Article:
March 30 2017
Congress Does Away with FCC Data Privacy Regulations over Broadband Service Providers
On March 23, 2017, Congress utilized its statutory “disapproval” mechanism to rescind the Federal Communications Commission (FCC) regulations issued in December 2016 limiting use by broadband service providers (like AT&T and Verizon) of consumer data transmitted over their networks. The issue is a side-effect of the FCC’s decision in 2015 to re-classify these services as “common carriers.” While that decision gave the FCC authority to prohibit broadband services from charging websites preferential data transmission rates for higher prices, the Federal Trade Commission (FTC) thereby lost jurisdiction over the broadband services with regard to consumer data privacy. That is because by statute, only the FCC can regulate the treatment of consumers by the common carriers. So the FCC rules that were rescinded were supposed to plug this data privacy regulatory loop-hole. The uproar is that common carriers are now (allegedly) in a position to “sniff” data packets to inspect their contents and to track user’s browsing habits around the Internet. Use of end-to-end data encryption is only a partial solution. That is because Domain Name System (DNS) mapping and IP addressing in HTTPS requests have to be unencrypted in order that networking hardware properly route the encrypted data packets. Businesses that provide “virtual private network” (VPN) services will stand to gain because by acting as an intermediary between a user’s computer and the rest of the Internet, they can mask which users IP addresses are making which DNS requests. In addition, VPN services can receive encrypted HTTPS requests from user computers and then re-issue these HTTPS requests with the IP address decrypted, and send the responses back to the user. Only the VPN will know which users correspond to which HTTPS requests. Watch Google offer a new VPN service that (as a side effect) will give Google greater access to user browsing data. Note that the so-called “edge providers” like Google, Facebook, Twitter and Amazon, which were exempted from the FCC regulations, remain subject to consumer privacy requirements promulgated by the FTC because they were not re-classified as “common carriers.” But query whether a large VPN service could be a “common carrier.”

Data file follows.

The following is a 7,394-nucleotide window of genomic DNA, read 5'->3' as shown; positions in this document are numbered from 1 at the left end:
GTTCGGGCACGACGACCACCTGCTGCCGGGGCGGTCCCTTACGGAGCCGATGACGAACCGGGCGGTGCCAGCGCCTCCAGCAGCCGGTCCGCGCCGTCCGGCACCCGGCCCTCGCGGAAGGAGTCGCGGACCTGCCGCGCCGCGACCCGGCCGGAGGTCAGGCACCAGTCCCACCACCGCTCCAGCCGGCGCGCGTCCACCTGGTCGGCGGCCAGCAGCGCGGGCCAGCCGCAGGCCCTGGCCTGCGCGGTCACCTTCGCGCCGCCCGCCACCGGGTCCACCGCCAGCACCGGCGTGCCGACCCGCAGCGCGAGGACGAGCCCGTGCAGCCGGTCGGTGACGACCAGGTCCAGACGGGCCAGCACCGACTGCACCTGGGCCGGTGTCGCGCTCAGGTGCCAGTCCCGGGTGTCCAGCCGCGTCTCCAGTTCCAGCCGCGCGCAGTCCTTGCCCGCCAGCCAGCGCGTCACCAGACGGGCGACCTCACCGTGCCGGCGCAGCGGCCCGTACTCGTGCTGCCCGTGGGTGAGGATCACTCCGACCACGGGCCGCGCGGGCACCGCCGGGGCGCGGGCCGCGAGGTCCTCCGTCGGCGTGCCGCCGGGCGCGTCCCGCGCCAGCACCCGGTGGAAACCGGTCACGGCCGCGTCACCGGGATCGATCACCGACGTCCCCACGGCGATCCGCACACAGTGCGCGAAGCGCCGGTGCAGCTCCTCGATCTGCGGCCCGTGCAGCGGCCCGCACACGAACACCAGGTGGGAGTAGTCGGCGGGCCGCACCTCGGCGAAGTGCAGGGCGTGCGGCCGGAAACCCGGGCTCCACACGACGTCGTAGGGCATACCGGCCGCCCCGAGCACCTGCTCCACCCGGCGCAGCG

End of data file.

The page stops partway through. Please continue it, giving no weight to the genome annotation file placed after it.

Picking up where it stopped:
Sabety +associates, PLLC Wins Two Patent Cases: The firm successfully defended Workshare Technology, Inc. from patent troll Micoba in U.S. District Court, Eastern District of Texas. On March 9, 2017, Micoba’s complaint alleging patent infringement was withdrawn before Workshare had to file an answer. Micoba, LLC v. Workshare Technology, Inc. (E.D. Tx) No. 2:16-cv-1394.
The firm successfully appealed a patent examiner’s conclusion that a computer security related patent claim was obvious over the prior art. On December 21, 2016, the U.S. Patent Trial and Appeal Board reversed the patent examiner’s rejection. U.S. App. No 11/292,910 Appeal No. 2016-002021. The patent has now issued as U.S. Pat. No. 9,600,661.